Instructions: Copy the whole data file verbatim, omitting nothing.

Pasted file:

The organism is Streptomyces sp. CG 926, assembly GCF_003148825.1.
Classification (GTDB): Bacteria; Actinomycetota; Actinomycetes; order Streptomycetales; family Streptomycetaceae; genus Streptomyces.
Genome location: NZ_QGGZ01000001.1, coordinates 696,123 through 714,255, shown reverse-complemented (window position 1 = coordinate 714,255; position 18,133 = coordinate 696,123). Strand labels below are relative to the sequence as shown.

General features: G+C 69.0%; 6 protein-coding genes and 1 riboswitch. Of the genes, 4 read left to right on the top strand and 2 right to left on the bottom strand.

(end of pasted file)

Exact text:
The organism is Streptomyces sp. CG 926, assembly GCF_003148825.1.
Classification (GTDB): Bacteria; Actinomycetota; Actinomycetes; order Streptomycetales; family Streptomycetaceae; genus Streptomyces.
Genome location: NZ_QGGZ01000001.1, coordinates 696,123 through 714,255, shown reverse-complemented (window position 1 = coordinate 714,255; position 18,133 = coordinate 696,123). Strand labels below are relative to the sequence as shown.

General features: G+C 69.0%; 6 protein-coding genes and 1 riboswitch. Of the genes, 4 read left to right on the top strand and 2 right to left on the bottom strand.